Breaking Waves: Ocean News

09/19/2020 - 15:00
Retrofitting your house or apartment to use less energy doesn’t have to be an expensive exercise Improving the sustainability performance of your home can bring big benefits. Firstly, an energy-efficient home is more comfortable, requiring less heating and cooling. It is more cost-effective to run, saving you money through reduced bills. Then there’s the environmental benefits. By reducing energy imported from the grid and replacing this with locally generated solar energy, you can dramatically reduce household carbon emissions. There are plenty of other things that can be done to improve the sustainability of your home too, from installing water-saving features and low-energy appliances through to choosing low-impact building materials when renovating. Continue reading...
09/19/2020 - 10:00
A company steeped in oil and gas production may not find it easy to convince investors of its environmental credentials ‘This is serious stuff,” said BP’s Bernard Looney. The chief executive, speaking last week at the oil giant’s three-day investor event, was talking tough on the need to tackle the climate crisis. He could just as easily have been referring to the existential tightrope that BP, and others in the fossil fuel industry, will need to walk between investor confidence and the rising public pressure to slash their greenhouse gas emissions. Over the course of three days and 10 hours of executive presentations, Looney’s new leadership team sought to convince investors that their plan to become a carbon neutral company will allow them to toe this line successfully. BP’s nascent renewable energy interests will grow while the oil production business that has powered the company for over 110 years will begin to shrink within the next decade. A whiplash of clean energy innovation, carbon capture technologies and emissions offsetting schemes will then power the company to net zero carbon by 2050. Continue reading...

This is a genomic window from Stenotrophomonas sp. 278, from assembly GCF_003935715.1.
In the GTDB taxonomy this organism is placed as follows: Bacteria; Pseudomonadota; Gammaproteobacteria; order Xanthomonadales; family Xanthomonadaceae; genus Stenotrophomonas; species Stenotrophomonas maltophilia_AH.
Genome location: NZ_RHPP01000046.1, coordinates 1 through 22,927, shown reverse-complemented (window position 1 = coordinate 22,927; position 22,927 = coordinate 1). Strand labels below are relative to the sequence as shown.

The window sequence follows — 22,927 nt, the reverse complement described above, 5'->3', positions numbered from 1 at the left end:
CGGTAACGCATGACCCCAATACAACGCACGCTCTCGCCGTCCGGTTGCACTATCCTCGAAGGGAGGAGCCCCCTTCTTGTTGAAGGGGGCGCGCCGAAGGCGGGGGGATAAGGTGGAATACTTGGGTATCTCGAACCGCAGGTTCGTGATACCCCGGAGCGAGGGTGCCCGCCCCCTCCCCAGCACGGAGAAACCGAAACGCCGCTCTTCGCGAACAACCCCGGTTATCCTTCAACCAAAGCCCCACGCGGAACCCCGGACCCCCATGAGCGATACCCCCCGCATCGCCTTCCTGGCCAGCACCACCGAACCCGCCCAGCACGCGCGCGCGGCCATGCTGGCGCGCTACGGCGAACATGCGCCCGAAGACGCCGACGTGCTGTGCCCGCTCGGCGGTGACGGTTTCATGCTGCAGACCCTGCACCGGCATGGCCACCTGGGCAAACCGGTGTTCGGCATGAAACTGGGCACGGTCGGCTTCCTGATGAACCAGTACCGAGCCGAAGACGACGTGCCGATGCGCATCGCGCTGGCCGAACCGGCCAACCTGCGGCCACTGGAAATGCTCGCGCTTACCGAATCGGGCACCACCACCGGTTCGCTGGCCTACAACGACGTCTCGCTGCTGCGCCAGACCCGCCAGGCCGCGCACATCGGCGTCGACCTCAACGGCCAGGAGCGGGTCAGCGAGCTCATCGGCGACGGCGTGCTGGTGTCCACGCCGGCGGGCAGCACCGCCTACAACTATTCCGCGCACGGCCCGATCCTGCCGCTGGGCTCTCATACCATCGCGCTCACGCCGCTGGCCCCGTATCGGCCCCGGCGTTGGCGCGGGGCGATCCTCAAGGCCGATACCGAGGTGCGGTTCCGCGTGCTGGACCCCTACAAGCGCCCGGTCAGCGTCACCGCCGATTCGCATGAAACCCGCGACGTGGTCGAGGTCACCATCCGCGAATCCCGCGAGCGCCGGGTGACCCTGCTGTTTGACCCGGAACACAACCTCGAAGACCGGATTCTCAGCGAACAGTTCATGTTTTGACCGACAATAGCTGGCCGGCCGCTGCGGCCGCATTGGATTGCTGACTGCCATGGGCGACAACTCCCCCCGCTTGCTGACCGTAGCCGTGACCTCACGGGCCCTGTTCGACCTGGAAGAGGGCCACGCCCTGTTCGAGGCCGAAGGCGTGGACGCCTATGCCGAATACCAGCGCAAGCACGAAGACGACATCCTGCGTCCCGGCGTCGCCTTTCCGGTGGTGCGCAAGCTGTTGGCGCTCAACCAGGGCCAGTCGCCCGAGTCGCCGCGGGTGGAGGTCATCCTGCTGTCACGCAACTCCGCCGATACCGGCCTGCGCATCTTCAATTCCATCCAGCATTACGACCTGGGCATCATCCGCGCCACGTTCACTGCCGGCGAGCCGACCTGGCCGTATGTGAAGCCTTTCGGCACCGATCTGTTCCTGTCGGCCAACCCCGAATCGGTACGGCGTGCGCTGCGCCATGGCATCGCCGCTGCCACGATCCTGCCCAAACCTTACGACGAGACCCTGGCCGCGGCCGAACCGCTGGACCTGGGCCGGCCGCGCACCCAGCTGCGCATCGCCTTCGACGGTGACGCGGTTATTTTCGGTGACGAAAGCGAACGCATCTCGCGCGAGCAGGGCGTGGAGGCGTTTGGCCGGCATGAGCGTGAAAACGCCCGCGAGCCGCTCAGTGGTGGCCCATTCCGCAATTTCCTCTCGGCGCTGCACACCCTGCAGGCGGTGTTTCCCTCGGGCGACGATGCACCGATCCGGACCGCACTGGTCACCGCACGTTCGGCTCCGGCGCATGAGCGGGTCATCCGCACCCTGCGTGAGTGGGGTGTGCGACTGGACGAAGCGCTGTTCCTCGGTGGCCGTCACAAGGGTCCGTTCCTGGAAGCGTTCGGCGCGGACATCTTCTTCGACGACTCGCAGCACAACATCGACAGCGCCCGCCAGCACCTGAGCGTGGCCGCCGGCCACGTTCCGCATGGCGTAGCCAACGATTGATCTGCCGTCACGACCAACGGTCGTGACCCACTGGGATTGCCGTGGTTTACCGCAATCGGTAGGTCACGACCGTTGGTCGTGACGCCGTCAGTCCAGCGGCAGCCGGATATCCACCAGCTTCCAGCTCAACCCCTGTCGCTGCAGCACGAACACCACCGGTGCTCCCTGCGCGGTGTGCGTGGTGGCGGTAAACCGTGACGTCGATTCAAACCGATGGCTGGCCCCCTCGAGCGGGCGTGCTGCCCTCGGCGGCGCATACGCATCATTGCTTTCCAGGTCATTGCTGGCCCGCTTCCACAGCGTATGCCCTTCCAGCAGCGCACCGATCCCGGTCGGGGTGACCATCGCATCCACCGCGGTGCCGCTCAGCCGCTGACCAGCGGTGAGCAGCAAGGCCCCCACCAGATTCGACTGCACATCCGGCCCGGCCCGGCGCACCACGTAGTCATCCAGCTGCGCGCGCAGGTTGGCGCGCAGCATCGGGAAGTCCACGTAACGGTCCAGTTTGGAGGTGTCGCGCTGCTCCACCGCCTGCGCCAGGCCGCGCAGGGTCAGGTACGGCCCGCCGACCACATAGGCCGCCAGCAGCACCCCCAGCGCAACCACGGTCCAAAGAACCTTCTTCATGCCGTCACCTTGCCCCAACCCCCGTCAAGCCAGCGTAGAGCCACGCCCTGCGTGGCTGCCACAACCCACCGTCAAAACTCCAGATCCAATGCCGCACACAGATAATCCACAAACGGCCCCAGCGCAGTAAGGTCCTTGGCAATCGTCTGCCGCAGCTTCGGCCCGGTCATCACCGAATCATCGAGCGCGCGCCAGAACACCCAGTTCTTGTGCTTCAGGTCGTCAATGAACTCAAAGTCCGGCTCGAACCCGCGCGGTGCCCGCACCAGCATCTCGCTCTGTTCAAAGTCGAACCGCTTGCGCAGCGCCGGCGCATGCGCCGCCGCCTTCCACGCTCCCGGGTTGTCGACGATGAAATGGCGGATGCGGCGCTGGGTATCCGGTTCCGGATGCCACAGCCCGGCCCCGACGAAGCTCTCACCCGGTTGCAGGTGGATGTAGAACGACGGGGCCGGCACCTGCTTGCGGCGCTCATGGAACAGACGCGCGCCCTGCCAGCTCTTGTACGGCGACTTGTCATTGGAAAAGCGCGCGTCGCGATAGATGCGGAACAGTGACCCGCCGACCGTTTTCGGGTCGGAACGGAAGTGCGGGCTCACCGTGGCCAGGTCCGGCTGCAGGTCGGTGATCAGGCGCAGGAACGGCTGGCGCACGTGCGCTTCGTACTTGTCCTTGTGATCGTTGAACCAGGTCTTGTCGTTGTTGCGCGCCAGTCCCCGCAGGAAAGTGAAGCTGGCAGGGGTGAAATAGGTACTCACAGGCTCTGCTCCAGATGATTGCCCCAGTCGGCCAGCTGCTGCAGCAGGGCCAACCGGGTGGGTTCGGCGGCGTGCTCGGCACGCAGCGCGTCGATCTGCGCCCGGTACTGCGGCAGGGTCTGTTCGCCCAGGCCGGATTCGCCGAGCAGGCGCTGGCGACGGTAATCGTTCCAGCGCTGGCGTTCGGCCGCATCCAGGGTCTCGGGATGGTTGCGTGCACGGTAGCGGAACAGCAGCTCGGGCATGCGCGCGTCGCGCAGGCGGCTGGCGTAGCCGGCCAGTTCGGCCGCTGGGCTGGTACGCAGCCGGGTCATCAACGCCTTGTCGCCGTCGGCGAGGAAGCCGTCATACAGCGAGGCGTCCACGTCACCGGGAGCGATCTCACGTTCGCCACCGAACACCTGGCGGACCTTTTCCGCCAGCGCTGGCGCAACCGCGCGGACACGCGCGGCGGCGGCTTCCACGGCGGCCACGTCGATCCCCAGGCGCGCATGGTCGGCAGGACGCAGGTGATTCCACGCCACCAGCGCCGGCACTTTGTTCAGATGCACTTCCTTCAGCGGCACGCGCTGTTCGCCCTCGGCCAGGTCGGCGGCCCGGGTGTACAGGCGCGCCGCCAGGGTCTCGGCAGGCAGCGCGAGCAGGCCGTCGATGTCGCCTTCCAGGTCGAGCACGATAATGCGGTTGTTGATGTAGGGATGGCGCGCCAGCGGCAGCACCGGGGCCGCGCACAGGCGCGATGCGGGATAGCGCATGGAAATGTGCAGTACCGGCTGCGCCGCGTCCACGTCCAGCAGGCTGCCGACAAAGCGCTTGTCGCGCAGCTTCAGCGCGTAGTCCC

09/19/2020 - 05:45
Trump long ago made clear that in the with-us-or-against-us climate war, he is against us and has enthusiastically joined the side of the inferno The fires that continue to incinerate the west coast, pump carbon dioxide into the atmosphere and blanket the country in smoke are the latest sign that the climate crisis has made landfall in America and is torching its way inward like an occupying army overwhelming battle-weary fortifications. Only, that military metaphor seems a bit off, because if you look carefully, you can see that we are not valiantly losing a battle – our government has made it impossible for us to even fight, and has arguably taken the side of the invasion. Related: Trump 'associates' offered Assange pardon in return for emails source, court hears Continue reading...
09/19/2020 - 05:16
I understand the temptation to feel that what is wrong now will be wrong forever. But anguish and hope can coexist If you’re heartsore at the quadruple crisis of the mismanaged pandemic, the resultant financial catastrophe grinding down so many people, the climate chaos dramatically evident in unprecedented fires in the west, hurricanes in the southeast, and melting ice in Greenland and the poles, and the corruption, human rights abuses, and creeping authoritarianism of the current regime, you’re not alone. Related: Wealth of US billionaires rises by nearly a third during pandemic Continue reading...